You can see how to do a Hip carry with a buckle carrier here.

Once Baby is ready – how do I carry them forward facing?

Once baby is ready, here is how to position them in an outward facing carry

-Madeleine

Tula Explore Review

The Tula Explore is the first carrier from Tula that offers the option to forward face your baby!

See it explained in detail and in action here;

 

Key Features of the Tula Explore;

  • It’s width and height can be adjusted through poppers which means this carrier doesn’t need infant inserts.
  • Manufacturer recommends it for use for babies from just 3.2kg (7lb) all the way upto a fantastic 20kg (45lb).  More realistically, however, I’d say this carrier works well from around 4 weeks through to 2 years old.
  • For the baby it has very soft leg padding and a softly padded neck support pillow that can be placed in different positions for different ages and stages.
  • Offers 3 carrying positions – front inward, front facing outward and back carry position.  This carrier does not easily offer a hip carry position.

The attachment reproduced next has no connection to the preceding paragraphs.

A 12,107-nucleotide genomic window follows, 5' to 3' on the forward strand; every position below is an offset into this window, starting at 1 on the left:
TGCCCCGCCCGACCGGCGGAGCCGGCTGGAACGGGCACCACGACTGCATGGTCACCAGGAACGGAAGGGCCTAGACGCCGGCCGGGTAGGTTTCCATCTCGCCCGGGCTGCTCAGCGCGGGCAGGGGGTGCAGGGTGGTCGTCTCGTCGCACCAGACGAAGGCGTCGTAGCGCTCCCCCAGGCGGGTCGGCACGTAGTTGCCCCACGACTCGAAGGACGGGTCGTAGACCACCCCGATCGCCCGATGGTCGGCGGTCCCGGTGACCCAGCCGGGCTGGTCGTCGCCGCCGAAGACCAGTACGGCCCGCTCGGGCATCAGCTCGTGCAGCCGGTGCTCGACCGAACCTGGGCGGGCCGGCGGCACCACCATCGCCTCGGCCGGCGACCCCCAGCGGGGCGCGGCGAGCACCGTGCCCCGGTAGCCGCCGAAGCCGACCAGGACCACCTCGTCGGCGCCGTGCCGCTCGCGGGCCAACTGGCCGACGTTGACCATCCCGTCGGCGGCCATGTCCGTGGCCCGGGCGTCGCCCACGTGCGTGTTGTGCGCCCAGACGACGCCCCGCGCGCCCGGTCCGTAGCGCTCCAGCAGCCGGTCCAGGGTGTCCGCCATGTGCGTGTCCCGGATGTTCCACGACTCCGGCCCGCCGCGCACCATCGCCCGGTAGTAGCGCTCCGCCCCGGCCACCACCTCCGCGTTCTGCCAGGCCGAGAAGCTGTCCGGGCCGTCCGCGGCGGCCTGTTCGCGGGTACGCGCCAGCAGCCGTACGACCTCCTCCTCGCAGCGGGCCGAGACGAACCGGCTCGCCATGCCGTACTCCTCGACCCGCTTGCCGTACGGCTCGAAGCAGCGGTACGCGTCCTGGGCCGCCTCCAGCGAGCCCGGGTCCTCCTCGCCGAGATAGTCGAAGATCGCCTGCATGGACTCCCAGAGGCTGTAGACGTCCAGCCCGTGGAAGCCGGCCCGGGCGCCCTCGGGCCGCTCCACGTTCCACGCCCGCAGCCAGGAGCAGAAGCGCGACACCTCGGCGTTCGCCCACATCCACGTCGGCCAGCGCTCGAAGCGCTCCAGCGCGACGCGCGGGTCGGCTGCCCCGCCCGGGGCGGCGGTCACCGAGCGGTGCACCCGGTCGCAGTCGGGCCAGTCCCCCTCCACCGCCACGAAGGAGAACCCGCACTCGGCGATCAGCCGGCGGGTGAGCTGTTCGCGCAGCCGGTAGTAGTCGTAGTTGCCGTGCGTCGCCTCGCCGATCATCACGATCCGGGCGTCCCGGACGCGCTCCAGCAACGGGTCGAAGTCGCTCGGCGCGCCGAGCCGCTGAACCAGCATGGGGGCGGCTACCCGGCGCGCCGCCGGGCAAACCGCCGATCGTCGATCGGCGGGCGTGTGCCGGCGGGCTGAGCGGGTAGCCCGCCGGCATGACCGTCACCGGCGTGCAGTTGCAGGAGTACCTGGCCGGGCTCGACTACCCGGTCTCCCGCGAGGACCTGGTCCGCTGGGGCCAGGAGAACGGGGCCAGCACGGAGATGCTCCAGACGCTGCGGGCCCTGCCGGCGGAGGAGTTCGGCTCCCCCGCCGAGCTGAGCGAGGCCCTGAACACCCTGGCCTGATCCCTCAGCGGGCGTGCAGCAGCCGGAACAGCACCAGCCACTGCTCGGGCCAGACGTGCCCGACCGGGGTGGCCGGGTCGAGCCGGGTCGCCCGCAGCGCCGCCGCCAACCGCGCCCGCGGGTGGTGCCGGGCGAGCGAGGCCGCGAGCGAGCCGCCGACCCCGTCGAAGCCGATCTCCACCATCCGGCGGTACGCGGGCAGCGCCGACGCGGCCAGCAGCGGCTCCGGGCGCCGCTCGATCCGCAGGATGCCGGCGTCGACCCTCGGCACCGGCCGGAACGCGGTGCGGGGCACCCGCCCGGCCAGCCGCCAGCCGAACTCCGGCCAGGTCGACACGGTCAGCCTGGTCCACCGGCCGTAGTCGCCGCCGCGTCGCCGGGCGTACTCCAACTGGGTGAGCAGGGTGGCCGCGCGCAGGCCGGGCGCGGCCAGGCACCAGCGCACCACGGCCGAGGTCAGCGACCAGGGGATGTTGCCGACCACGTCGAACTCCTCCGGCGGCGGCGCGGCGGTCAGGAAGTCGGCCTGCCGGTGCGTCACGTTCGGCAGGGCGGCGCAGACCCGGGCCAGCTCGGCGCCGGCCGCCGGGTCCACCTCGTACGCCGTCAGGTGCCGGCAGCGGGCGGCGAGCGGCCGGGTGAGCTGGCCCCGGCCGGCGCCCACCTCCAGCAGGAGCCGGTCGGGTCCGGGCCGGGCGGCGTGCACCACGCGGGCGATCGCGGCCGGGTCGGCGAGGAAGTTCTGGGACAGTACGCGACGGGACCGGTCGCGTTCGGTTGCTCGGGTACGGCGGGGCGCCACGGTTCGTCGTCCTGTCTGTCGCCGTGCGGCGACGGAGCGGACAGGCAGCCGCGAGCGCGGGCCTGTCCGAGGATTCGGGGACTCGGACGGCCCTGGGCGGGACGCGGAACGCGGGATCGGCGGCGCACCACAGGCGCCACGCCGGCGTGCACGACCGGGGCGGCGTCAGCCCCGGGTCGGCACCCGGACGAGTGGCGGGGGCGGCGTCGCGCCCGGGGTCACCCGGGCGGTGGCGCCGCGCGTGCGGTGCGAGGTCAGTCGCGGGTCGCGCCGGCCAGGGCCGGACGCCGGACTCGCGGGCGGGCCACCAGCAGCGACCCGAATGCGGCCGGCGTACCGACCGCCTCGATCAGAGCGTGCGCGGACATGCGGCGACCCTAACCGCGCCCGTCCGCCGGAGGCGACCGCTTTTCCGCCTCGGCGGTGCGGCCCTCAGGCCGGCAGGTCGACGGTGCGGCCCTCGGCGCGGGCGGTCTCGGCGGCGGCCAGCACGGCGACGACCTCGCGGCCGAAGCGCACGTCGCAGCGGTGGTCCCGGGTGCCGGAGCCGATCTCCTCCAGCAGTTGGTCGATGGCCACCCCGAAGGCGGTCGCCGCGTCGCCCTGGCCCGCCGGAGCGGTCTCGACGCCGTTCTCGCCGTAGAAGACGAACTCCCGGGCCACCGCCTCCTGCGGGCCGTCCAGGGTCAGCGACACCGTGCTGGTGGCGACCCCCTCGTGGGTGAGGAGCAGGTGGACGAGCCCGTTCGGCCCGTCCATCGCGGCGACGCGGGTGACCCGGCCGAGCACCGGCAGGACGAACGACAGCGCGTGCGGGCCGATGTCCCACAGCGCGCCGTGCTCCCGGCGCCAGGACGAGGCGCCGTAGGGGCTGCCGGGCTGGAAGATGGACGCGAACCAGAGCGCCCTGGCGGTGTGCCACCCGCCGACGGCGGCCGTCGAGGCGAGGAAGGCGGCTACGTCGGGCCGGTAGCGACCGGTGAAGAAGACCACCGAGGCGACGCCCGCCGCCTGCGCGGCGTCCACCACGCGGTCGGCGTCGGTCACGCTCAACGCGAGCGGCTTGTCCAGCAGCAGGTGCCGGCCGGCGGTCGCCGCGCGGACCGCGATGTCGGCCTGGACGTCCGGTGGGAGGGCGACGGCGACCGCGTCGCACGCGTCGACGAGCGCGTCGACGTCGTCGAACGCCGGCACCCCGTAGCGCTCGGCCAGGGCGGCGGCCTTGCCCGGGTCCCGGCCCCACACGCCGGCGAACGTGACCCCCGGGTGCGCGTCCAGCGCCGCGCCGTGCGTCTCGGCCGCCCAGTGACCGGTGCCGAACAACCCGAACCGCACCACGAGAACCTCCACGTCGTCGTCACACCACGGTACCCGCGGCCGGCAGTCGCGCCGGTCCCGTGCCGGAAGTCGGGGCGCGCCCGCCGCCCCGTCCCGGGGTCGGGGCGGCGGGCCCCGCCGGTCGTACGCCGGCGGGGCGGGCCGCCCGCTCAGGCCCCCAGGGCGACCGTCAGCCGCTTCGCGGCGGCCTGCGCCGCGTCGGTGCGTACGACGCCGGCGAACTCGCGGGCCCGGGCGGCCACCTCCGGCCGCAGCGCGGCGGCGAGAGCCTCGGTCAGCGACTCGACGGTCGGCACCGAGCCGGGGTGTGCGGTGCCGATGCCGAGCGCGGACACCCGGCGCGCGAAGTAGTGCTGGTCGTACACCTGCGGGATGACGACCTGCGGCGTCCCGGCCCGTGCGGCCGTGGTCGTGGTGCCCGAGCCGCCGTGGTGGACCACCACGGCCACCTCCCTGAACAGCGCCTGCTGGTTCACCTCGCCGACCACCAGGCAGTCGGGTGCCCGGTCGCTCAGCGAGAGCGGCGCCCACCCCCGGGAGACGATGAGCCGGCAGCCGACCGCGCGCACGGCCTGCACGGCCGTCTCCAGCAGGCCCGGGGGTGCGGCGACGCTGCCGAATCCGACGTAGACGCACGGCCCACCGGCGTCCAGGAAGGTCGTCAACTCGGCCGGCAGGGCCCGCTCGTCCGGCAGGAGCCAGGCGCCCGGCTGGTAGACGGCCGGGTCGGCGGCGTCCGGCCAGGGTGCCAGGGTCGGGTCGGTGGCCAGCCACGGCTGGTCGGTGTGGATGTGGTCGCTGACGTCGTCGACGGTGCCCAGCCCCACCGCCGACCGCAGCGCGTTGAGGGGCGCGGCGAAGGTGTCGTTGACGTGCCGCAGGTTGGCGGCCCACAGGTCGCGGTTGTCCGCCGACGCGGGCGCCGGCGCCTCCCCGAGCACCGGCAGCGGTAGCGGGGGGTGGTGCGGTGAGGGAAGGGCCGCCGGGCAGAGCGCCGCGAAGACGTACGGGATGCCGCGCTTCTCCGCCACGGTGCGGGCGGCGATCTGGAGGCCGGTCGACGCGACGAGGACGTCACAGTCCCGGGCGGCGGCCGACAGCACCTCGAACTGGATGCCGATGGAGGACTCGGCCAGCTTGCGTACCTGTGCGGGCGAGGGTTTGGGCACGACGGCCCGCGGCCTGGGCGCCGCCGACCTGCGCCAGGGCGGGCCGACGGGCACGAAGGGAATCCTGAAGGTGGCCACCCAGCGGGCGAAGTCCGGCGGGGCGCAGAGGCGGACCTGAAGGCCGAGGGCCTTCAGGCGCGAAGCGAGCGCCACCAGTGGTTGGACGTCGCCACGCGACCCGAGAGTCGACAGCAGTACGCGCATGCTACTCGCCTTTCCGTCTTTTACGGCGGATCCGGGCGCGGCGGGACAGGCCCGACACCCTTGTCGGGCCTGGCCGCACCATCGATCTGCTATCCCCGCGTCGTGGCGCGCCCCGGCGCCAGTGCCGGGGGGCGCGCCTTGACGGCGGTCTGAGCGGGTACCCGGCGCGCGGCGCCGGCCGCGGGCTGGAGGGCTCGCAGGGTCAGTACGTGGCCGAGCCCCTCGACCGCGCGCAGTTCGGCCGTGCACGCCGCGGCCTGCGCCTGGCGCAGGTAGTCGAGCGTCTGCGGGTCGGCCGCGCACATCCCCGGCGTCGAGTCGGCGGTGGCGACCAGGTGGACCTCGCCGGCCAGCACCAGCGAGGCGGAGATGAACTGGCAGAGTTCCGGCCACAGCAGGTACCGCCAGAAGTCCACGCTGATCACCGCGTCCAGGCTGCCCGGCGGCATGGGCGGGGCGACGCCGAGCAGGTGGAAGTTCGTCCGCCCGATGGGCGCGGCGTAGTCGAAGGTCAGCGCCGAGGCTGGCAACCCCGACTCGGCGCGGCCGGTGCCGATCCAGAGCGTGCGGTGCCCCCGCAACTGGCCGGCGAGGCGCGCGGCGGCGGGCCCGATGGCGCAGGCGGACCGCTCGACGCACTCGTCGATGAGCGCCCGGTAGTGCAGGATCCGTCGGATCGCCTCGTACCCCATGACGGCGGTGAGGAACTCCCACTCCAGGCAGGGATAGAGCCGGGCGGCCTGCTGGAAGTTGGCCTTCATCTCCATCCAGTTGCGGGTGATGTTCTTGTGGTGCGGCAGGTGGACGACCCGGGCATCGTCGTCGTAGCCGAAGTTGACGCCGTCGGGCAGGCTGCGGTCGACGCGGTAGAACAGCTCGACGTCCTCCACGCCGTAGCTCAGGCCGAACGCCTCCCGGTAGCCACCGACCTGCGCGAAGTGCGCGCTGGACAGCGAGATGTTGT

• For the parent it has a fairly wide and firmly padded sturdy waistband, and it’s shoulder straps are bulky but soft and moldable.  The long webbing but short padded part means this carrier is one that can fit both women and men very well and both the petite and the plus sized.  Straps are designed to be worn “rucksack” or H style, and do not cross across the back.
  •  It also has a detachable hood and a pocket on the waistband for small things like phone and keys.

All in all this is a fab option for someone looking for a sling that will last into toddler hood, want to forward face and are most comfortable with straps in ruck sack style.  It is very similar to the Ergo Omni 360, in terms of shape and size.  The main differences being that this carrier is a little simpler to use with the absence of buckles to do up at the shoulder straps but offers a bit less flexibility than the Omni as it doesn’t offer a hip position or the ability to cross straps across the back.  The Tula Explore retails at £154.90

-Madeleine